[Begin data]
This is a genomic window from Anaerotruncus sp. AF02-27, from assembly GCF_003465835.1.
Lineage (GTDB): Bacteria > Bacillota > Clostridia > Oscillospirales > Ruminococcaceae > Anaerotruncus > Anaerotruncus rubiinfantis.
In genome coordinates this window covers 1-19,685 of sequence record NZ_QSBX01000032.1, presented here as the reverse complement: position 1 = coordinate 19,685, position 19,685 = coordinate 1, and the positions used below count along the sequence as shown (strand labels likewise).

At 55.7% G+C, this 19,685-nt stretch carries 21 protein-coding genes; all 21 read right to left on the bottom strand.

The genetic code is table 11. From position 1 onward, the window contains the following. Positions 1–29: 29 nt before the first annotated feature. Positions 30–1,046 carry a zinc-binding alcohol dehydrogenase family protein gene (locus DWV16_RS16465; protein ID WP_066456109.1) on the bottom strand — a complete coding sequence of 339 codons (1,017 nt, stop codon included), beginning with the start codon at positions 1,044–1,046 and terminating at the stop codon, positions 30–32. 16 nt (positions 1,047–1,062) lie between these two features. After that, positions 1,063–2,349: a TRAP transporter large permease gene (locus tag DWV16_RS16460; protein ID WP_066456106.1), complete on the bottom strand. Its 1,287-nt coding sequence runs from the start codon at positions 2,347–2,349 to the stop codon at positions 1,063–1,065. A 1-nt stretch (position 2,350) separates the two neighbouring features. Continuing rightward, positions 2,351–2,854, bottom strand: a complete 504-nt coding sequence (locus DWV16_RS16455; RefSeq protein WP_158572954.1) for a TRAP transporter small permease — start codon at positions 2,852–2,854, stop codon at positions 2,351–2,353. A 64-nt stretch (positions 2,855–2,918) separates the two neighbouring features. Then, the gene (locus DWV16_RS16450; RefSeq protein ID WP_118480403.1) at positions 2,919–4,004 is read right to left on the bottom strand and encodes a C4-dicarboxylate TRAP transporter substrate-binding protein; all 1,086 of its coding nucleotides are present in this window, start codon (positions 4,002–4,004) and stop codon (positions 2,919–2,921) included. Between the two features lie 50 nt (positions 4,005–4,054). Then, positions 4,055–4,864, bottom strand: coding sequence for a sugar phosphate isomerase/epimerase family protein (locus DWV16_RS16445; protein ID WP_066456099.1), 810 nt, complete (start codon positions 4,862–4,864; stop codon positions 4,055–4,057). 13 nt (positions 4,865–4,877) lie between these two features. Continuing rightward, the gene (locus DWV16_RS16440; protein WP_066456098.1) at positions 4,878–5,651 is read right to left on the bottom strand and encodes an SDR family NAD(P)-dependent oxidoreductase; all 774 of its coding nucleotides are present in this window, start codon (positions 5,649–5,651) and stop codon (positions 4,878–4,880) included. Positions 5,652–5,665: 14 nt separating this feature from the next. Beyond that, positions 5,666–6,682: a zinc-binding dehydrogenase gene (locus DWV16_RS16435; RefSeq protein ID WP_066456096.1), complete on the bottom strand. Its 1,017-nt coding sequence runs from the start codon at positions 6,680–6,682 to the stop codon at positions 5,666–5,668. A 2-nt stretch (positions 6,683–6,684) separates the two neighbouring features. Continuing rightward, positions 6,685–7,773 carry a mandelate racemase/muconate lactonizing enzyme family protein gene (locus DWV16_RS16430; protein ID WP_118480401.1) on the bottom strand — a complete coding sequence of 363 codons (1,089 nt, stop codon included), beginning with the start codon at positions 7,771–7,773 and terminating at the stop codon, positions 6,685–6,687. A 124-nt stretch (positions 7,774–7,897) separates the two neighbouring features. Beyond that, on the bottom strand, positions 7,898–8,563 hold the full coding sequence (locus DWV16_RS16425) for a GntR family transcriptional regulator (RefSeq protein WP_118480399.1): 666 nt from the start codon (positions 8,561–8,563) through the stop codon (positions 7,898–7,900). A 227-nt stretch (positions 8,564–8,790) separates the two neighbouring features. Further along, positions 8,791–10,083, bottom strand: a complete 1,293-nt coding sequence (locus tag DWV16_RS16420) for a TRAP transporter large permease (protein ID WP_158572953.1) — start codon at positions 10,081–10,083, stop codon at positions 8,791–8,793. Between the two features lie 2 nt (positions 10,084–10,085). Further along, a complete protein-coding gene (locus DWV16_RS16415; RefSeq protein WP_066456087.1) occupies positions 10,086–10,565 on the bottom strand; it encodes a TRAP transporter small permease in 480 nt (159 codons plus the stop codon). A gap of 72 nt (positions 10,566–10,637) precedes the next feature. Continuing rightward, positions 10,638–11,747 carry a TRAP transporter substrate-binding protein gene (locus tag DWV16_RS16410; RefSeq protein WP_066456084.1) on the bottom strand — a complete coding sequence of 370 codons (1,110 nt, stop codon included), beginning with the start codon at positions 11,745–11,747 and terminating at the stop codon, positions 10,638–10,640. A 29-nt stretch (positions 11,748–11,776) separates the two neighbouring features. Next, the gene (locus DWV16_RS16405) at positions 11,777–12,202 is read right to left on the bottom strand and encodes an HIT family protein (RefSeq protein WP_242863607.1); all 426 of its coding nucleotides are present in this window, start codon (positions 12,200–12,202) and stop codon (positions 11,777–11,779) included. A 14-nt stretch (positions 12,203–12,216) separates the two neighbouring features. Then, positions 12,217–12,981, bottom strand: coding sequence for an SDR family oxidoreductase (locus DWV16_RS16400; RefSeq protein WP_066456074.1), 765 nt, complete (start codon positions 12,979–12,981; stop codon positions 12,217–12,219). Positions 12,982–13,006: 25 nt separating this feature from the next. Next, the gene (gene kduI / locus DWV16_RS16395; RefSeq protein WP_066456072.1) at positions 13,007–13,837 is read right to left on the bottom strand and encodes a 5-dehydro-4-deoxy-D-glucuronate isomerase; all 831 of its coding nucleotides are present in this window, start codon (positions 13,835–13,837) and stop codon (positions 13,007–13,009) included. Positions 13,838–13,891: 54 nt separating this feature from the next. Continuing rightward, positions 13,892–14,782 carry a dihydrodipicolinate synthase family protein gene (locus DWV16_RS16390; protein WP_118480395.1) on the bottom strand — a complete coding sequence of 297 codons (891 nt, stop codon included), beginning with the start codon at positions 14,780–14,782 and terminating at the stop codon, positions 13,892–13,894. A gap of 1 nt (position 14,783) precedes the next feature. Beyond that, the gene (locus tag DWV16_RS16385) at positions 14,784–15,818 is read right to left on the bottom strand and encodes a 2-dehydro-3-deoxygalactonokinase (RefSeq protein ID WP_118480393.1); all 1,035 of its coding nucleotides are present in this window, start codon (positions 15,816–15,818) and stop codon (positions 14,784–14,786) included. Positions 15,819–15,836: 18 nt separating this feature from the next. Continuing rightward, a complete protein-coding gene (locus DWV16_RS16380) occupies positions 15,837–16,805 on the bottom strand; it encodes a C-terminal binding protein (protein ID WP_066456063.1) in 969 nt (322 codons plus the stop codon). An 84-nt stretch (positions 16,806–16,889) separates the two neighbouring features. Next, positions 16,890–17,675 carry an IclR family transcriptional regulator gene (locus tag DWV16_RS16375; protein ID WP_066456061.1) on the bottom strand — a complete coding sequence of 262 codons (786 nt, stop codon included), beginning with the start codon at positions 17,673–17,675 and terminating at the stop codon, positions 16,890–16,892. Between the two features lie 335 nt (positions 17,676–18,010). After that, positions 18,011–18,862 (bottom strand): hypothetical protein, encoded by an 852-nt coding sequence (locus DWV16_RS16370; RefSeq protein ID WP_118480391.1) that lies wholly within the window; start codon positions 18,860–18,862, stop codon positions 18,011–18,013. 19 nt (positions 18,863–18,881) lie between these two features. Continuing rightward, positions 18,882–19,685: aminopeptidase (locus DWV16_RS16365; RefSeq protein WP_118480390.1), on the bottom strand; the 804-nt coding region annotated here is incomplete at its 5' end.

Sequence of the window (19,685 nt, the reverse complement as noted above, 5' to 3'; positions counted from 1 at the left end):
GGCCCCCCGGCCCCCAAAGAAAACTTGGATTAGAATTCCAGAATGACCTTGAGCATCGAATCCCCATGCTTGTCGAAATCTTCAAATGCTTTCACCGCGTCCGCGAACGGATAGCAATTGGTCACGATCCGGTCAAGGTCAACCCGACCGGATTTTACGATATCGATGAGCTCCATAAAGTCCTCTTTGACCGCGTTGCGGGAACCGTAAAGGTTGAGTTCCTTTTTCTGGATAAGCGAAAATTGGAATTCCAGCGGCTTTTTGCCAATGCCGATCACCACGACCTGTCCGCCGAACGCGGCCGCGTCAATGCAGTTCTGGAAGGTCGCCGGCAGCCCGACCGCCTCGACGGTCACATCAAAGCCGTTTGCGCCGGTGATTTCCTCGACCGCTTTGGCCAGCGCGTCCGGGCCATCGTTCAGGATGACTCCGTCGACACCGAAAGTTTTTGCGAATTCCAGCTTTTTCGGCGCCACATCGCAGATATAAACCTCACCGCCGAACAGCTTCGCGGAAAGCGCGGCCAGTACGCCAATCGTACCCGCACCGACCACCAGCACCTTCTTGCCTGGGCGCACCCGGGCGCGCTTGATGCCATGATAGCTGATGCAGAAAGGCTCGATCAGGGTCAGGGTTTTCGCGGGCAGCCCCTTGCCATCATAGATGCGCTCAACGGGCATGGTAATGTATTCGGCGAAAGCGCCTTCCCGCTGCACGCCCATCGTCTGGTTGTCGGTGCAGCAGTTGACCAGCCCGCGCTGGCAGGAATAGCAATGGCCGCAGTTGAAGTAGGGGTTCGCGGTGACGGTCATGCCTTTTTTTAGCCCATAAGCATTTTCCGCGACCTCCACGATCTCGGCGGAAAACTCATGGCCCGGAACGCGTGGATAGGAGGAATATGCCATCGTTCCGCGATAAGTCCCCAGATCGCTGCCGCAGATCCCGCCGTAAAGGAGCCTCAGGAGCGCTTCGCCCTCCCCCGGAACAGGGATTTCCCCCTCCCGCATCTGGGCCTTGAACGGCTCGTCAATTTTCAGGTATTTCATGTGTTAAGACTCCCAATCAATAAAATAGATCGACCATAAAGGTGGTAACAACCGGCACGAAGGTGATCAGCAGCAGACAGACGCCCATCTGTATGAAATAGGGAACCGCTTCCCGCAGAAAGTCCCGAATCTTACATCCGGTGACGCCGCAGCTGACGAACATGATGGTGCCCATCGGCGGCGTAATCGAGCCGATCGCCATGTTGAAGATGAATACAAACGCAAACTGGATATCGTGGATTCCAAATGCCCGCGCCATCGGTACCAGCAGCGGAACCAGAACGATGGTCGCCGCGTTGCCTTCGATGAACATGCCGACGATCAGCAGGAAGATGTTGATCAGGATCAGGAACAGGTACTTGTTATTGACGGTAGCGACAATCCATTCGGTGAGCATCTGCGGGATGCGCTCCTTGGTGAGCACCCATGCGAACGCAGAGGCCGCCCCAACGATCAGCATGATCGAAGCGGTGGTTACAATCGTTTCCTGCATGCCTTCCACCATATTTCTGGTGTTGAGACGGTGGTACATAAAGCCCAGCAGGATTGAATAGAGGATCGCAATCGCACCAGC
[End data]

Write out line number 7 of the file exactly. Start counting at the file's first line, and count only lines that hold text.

GGCCCCCCGGCCCCCAAAGAAAACTTGGATTAGAATTCCAGAATGACCTTGAGCATCGAATCCCCATGCTTGTCGAAATCTTCAAATGCTTTCACCGCGTCCGCGAACGGATAGCAATTGGTCACGATCCGGTCAAGGTCAACCCGACCGGATTTTACGATATCGATGAGCTCCATAAAGTCCTCTTTGACCGCGTTGCGGGAACCGTAAAGGTTGAGTTCCTTTTTCTGGATAAGCGAAAATTGGAATTCCAGCGGCTTTTTGCCAATGCCGATCACCACGACCTGTCCGCCGAACGCGGCCGCGTCAATGCAGTTCTGGAAGGTCGCCGGCAGCCCGACCGCCTCGACGGTCACATCAAAGCCGTTTGCGCCGGTGATTTCCTCGACCGCTTTGGCCAGCGCGTCCGGGCCATCGTTCAGGATGACTCCGTCGACACCGAAAGTTTTTGCGAATTCCAGCTTTTTCGGCGCCACATCGCAGATATAAACCTCACCGCCGAACAGCTTCGCGGAAAGCGCGGCCAGTACGCCAATCGTACCCGCACCGACCACCAGCACCTTCTTGCCTGGGCGCACCCGGGCGCGCTTGATGCCATGATAGCTGATGCAGAAAGGCTCGATCAGGGTCAGGGTTTTCGCGGGCAGCCCCTTGCCATCATAGATGCGCTCAACGGGCATGGTAATGTATTCGGCGAAAGCGCCTTCCCGCTGCACGCCCATCGTCTGGTTGTCGGTGCAGCAGTTGACCAGCCCGCGCTGGCAGGAATAGCAATGGCCGCAGTTGAAGTAGGGGTTCGCGGTGACGGTCATGCCTTTTTTTAGCCCATAAGCATTTTCCGCGACCTCCACGATCTCGGCGGAAAACTCATGGCCCGGAACGCGTGGATAGGAGGAATATGCCATCGTTCCGCGATAAGTCCCCAGATCGCTGCCGCAGATCCCGCCGTAAAGGAGCCTCAGGAGCGCTTCGCCCTCCCCCGGAACAGGGATTTCCCCCTCCCGCATCTGGGCCTTGAACGGCTCGTCAATTTTCAGGTATTTCATGTGTTAAGACTCCCAATCAATAAAATAGATCGACCATAAAGGTGGTAACAACCGGCACGAAGGTGATCAGCAGCAGACAGACGCCCATCTGTATGAAATAGGGAACCGCTTCCCGCAGAAAGTCCCGAATCTTACATCCGGTGACGCCGCAGCTGACGAACATGATGGTGCCCATCGGCGGCGTAATCGAGCCGATCGCCATGTTGAAGATGAATACAAACGCAAACTGGATATCGTGGATTCCAAATGCCCGCGCCATCGGTACCAGCAGCGGAACCAGAACGATGGTCGCCGCGTTGCCTTCGATGAACATGCCGACGATCAGCAGGAAGATGTTGATCAGGATCAGGAACAGGTACTTGTTATTGACGGTAGCGACAATCCATTCGGTGAGCATCTGCGGGATGCGCTCCTTGGTGAGCACCCATGCGAACGCAGAGGCCGCCCCAACGATCAGCATGATCGAAGCGGTGGTTACAATCGTTTCCTGCATGCCTTCCACCATATTTCTGGTGTTGAGACGGTGGTACATAAAGCCCAGCAGGATTGAATAGAGGATCGCAATCGCACCAGC